I can vividly remember back in January 2020, when my husband was trying to tell me about a virus spreading in Wuhan, China. He seemed concerned as he rattled off the daily numbers, which were in the single digits. No matter how many times I ignored him, he just kept on.
Fast forward to January 2021, and we can all agree my comment did not age well. In my defense, I don’t think any of us saw THAT coming. It only took a global health pandemic and quarantining to make me realize that I was doing life all wrong. Being at home forced me to break bad habits, address character flaws, and develop new ways. My routine was completely reimagined, turning the kitchen table into a classroom and pushing my heart to its limit. The past year was filled with life-altering changes and far-reaching lessons.
I learned to be more aware of my friends and neighbors than ever before! We have to take care of each other and look out for our community. Pre-pandemic, I didn’t think much of going to work or social functions with a little cold or if I was feeling kind of under-the-weather. This year has been an important reminder, for me at least, that it’s okay to stay home and take care of myself when sick. The office isn’t going to fall apart just because I miss a day. (Totally preaching to myself here!) By taking care of our own health, we are actually better protecting our community.
My retail therapy habit became painfully clear during the pandemic. Weekends used to be filled with shopping, usually starting at Target then browsing all of my favorite stores. I rarely needed anything at all, but always left with a buggy full of goodies. Going out with friends? New outfit for that! Date night with my husband? New outfit. Weekend trip with the family? New swimsuits, shoes and accessories, please! Literally just wasting money! Going from 100 to 0 made me acknowledge that this terrible habit had to stop for good. I’m proud to say that I haven’t been sucked back in and am now 12 months retail therapy “sober.” Life-changing!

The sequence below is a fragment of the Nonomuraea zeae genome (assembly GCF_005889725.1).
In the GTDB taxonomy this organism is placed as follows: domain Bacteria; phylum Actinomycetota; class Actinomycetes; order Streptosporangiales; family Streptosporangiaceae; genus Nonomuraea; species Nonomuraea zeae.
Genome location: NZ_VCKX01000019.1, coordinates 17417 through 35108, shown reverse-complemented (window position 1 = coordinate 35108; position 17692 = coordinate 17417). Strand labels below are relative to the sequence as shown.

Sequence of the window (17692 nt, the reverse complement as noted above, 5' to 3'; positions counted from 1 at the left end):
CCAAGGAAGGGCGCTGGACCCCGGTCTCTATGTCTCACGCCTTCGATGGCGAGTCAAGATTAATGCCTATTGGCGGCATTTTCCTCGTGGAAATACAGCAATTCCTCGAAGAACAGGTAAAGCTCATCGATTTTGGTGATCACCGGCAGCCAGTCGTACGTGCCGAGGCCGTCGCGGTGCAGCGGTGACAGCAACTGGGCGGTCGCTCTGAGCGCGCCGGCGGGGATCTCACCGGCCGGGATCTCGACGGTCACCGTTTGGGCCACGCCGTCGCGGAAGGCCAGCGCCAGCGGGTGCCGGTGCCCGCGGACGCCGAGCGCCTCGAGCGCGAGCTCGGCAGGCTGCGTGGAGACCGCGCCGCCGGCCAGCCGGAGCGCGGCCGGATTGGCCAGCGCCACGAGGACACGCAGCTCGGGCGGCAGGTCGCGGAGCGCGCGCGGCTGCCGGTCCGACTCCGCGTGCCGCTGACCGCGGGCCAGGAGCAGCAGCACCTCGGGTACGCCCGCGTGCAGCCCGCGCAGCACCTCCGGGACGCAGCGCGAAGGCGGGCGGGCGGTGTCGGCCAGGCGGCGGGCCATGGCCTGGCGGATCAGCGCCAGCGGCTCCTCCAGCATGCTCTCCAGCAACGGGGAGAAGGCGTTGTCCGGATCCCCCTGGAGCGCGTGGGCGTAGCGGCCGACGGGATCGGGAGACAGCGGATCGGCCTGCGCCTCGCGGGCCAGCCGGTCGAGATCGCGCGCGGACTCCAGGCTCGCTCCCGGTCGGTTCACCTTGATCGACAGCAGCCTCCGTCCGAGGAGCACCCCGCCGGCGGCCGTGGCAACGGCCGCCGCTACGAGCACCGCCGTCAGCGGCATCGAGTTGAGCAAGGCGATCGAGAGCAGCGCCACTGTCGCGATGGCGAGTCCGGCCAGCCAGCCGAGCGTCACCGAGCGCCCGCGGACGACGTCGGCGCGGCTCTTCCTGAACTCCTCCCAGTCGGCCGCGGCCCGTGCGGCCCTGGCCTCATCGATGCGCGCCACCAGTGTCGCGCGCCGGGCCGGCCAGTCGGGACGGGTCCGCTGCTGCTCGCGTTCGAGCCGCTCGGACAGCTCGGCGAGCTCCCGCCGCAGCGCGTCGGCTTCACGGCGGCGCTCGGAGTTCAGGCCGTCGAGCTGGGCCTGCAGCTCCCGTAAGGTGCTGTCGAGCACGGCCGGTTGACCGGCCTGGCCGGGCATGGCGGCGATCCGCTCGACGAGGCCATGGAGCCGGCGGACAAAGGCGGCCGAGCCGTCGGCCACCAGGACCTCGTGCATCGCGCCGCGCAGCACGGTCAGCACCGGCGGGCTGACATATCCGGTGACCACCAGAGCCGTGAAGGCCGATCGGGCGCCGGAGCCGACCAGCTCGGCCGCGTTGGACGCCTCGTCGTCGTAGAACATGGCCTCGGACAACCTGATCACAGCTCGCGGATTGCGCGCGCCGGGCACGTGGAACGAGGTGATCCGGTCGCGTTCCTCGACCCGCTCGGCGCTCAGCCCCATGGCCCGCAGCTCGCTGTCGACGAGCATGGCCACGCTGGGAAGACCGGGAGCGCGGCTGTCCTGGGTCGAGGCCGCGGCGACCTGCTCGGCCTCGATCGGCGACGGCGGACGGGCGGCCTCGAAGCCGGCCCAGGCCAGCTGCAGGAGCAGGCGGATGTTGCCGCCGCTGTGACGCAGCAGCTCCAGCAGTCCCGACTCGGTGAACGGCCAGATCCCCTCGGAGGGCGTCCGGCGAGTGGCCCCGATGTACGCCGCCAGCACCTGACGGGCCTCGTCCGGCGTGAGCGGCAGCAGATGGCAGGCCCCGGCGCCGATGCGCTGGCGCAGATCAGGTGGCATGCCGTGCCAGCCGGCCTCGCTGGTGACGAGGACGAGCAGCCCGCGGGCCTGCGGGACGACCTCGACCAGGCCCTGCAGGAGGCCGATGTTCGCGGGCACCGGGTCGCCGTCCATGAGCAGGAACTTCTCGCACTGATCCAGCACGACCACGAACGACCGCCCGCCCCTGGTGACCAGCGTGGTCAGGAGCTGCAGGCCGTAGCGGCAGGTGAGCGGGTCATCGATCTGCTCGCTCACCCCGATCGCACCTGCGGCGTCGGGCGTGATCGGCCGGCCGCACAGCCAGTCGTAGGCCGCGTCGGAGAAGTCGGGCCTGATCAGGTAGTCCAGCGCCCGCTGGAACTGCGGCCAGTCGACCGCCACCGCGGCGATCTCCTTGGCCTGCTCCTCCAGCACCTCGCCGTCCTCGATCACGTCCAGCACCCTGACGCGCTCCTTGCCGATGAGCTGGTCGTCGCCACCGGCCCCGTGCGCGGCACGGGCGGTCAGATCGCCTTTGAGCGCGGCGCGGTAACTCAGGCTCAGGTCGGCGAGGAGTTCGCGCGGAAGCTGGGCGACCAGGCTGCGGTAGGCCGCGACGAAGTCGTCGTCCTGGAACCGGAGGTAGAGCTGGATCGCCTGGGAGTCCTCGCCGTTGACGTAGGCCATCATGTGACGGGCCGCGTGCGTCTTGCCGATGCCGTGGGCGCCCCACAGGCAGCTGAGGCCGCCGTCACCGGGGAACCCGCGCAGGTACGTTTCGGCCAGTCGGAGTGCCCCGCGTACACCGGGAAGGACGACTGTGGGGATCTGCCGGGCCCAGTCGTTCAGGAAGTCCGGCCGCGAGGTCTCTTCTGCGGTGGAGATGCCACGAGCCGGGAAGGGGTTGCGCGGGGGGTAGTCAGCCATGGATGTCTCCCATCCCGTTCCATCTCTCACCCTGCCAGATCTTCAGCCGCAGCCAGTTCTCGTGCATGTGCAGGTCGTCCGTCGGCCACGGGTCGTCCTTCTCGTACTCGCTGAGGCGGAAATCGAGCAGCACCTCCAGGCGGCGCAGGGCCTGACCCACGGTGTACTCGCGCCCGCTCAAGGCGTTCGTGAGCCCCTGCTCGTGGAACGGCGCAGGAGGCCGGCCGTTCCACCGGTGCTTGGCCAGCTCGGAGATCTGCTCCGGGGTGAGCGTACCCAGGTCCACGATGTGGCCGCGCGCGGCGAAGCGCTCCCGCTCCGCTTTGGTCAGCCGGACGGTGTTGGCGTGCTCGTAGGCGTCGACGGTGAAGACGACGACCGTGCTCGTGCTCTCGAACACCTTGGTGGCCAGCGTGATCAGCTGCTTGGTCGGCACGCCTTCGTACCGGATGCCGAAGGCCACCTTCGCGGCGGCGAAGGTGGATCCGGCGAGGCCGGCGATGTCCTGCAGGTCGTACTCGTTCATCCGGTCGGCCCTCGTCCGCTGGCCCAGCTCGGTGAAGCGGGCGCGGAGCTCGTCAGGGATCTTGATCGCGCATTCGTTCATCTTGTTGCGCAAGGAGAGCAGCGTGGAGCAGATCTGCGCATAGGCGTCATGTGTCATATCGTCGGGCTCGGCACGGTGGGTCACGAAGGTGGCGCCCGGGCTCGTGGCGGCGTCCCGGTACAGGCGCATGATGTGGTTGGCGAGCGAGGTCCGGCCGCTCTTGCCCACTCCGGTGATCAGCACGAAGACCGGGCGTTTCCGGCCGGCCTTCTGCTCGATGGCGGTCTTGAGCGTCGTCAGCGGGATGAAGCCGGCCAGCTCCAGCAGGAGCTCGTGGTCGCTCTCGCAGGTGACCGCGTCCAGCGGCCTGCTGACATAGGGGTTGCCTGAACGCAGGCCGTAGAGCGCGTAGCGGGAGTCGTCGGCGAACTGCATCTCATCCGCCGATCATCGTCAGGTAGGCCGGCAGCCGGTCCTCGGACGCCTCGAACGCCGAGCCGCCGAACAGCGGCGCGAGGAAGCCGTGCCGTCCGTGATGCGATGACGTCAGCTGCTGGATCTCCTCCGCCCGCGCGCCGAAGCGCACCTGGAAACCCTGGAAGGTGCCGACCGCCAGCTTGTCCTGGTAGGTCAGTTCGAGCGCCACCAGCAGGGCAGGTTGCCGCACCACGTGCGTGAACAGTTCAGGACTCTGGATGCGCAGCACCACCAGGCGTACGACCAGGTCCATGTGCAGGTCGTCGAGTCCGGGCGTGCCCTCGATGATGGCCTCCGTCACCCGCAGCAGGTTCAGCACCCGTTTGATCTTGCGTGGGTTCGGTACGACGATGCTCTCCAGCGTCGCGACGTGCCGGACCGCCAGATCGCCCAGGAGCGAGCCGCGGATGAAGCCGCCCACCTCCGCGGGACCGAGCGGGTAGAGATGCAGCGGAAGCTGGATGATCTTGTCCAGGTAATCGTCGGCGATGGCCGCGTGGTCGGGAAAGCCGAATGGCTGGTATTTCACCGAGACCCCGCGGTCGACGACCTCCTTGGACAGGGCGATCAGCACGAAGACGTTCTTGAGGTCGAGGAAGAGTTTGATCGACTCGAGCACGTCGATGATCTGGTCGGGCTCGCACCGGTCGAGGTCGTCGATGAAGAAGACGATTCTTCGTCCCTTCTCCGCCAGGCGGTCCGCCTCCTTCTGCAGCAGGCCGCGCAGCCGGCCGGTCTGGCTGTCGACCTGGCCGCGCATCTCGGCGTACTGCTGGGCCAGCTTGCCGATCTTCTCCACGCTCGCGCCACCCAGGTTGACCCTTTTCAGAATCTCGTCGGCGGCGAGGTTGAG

I never truly grasped how stuck in my own little bubble I was until it popped. Have you ever seen a kid try to blow a bubble with their gum and it ends up all over their face? That’s how I felt when it hit me how caught up on myself and unaware of the rest of the world I had been. It was humbling to notice the issues going on that I had simply not given the time of day because I wasn’t personally affected by them. I will forever be grateful for the reality check the pandemic delivered that busted my comfortable bubble. (See We Repeat What We Do Not Repair for more on this journey.)
Expressing gratitude is not something I did much of before the pandemic. Sure I appreciated nice gestures, but I didn’t always recognize them. We saw people cheer for and thank complete strangers, providing encouragement to our healthcare workers. Seeing how these small acts of kindness were so impactful made me reflect on how I could express my gratitude for my own family with everyday, simple acts. I started leaving my kids notes in the mornings with their breakfast, which translated to my daughter leaving the sweetest notes in my husband’s lunch bag. A spoken “thank-you” to the ones you love, and even a stranger, can sometimes mean the most. (Head over to [gratitude in] 2020 – A Year In Review for more thank-you notes.)
My health and wellbeing was taken for granted day in and day out. I never really felt like I was under any threat or risk of sickness. The serious, and at times frightening, reality of the pandemic made me take my health decisions much more serious. I want to be in my strongest and most prepared state in case I do get sick. Long gone are the days of fast food and filling my body with more junk than nourishment. I owe it to myself and my family to be the best version of myself, mentally and physically. (See Six Months Without Eating Out – Woah! for more.)
Even worse than the junk food I was shoving in my mouth was the garbage filling my brain. Hours and days spent watching mindless and numbing TV left me feeling so blah. I was unproductive and more interested in my shows than I was just about anything else. I couldn’t tell you anything about world events, but I was your girl if you needed to know the name and hometown of every Bachelor contestant. How sad is that? It’s embarrassing but true. Pulling my head out of the television set, getting up off the couch, and plugging myself into real life has been crazy life-changing! (Switch over to [un]Plugged-In: How Giving Up TV Changed My Life if you can relate.)
What did the pandemic teach you about your life and yourself?
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